One of the most important pieces of advice that a person should receive if appointed to act as executor in a Will, is that the duties of an executor in administering a deceased estate are onerous.
The duties of an executor are set out in the legislation, case law and the deceased’s Will or other testamentary document.
This blog will highlight some of the principal duties of an executor and provide practical examples to illustrate how these duties are performed in reality. It is not intended to be a comprehensive summary of the duties and should you wish to find out more information about these, please do not hesitate to contact us.
This is arguably the most important duty of an executor. An executor must collect and get in the personal and non-personal assets of a deceased person.
Get in the Assets of the Deceased
Some obvious examples of personal assets include real property, motor vehicles, household possessions and bank accounts. Non-personal assets are sometimes more complicated, such as debts owing, interest in a partnership, shares and superannuation (if there is a valid nomination in favour of the estate).
Likened with this duty, is the duty of an executor to manage and preserve assets or income earning investments of the estate for the benefit of those entitled them.
For example, executors must maintain a policy of insurance over estate property and in cases where the deceased held an interest in rental properties, continue to collect rent. In more complex scenarios, the Court has recognised this duty extends to commencing legal proceedings to collect in estate property.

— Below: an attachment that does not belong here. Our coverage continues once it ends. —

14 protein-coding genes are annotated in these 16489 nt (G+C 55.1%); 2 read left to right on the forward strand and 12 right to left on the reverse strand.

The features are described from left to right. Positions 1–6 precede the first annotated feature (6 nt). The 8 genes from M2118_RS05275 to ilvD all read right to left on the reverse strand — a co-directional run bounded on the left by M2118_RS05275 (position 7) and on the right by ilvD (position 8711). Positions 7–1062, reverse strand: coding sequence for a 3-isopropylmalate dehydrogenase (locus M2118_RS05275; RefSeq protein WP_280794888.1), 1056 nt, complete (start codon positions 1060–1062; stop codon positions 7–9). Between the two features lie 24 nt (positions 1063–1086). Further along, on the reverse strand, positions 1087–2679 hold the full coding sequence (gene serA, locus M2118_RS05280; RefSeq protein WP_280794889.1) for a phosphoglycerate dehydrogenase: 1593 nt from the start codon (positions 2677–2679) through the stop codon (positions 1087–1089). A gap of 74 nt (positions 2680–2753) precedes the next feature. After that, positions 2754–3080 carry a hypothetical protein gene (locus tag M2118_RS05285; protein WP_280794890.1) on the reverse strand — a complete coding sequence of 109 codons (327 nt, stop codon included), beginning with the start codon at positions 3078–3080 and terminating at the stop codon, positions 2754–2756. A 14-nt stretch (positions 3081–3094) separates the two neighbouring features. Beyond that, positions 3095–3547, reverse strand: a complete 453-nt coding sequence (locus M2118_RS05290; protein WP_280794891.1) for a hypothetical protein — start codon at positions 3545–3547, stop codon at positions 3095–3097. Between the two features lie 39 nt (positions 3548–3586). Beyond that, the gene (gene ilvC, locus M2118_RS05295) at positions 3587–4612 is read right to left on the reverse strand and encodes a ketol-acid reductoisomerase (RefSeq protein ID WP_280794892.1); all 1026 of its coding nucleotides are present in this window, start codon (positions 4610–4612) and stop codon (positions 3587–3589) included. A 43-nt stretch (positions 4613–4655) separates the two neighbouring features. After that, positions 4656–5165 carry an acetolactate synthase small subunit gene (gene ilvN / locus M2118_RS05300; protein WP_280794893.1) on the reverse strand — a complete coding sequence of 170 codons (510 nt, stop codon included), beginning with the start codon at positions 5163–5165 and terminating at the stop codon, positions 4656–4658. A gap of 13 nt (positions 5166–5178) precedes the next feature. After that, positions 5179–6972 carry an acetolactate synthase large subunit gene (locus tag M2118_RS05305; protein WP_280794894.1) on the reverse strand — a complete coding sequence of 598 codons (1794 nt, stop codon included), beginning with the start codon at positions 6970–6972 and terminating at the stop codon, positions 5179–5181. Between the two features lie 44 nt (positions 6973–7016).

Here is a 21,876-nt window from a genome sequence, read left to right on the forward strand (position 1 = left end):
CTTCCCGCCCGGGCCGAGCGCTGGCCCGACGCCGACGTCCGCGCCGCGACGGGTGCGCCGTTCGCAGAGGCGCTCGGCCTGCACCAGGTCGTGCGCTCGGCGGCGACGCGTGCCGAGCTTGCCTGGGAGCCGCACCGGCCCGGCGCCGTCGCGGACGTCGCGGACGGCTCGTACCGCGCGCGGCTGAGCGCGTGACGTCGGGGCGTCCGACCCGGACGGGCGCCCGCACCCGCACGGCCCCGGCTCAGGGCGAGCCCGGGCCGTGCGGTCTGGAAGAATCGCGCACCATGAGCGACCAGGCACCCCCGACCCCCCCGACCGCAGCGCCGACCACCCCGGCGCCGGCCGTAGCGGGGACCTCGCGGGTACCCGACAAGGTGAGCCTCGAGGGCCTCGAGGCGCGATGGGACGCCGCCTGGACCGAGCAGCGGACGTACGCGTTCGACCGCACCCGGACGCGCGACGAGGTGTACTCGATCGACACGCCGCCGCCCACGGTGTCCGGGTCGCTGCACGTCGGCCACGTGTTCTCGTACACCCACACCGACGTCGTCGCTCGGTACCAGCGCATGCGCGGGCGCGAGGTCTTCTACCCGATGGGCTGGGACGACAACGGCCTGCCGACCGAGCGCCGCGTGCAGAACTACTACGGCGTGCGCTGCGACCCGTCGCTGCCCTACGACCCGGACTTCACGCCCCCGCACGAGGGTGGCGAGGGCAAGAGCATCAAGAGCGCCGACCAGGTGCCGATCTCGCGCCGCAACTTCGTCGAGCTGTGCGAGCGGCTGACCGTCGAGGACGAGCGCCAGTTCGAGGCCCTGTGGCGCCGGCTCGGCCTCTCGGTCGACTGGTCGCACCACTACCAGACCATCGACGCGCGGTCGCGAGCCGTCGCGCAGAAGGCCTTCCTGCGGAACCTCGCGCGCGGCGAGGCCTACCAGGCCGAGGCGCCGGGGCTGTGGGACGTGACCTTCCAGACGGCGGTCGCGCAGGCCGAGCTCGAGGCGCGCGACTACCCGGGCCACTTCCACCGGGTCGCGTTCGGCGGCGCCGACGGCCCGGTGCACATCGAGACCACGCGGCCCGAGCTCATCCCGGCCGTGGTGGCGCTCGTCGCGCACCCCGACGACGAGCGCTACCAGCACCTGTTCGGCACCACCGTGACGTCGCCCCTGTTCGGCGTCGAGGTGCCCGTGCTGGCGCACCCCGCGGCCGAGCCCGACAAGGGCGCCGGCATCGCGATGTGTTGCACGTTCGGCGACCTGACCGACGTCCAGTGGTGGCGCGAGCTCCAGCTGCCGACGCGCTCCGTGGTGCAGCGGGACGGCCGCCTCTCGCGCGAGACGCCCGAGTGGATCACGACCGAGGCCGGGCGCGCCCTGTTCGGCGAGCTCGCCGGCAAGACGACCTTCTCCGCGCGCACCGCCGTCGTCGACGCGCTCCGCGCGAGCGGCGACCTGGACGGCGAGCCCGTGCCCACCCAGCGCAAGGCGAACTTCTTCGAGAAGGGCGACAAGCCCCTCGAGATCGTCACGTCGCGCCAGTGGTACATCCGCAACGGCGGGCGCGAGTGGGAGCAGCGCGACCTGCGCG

If a solicitor is assisting with the estate administration, the solicitor’s account will usually be used to collect estate monies.
Duty to Account
An executor can be called upon by the Court to exhibit a full inventory of the estate and render an estate account if required.
Whether or not a demand has been made, an executor has a duty to account to the beneficiaries of an estate. This can be done informally, if no demand has been made. There is no format for accounting in an informal way. However, an executor must provide the beneficiaries with an itemised list of the following:
assets realised and still held;
funds received from all sources;
payments for estate liabilities, distributions and money retained; and
provision for liabilities not yet paid – attention must be taken to ensure sufficient funds are withheld to pay all tax assessments.
If a formal account is demanded, further details are required, in addition to original supporting documents of the estate administration. These include receipts, statements and invoices. It is therefore imperative that an executor maintain accurate and detailed records during the estate administration.
It is important for an executor to understand that they are in a position of trust and therefore, owe fiduciary duties to beneficiaries of an estate.
An executor must not place themselves in a position of conflict between their duties to the estate and their personal interest. For example, there is a conflict if an executor entered into a transaction for the sale of estate property to a related party (i.e. his or her spouse) for less than market value.
Another key fiduciary duty is to not obtain any unauthorised benefit from the fiduciary relationship, often referred to as the “no-profit rule”.
An executor also has a fiduciary duty to exercise the powers and perform the duties of an executor in good faith, in the interests of the beneficiaries and to use reasonable care in doing so.
Other duties of an executor including paying the debts of the deceased, paying legacies given by the Will (and interest where applicable) and distributing the estate according to law.
As mentioned above, there are duties that we have not discussed here, and if you would like information on those, please do not hesitate to contact us on 07 3839 7555.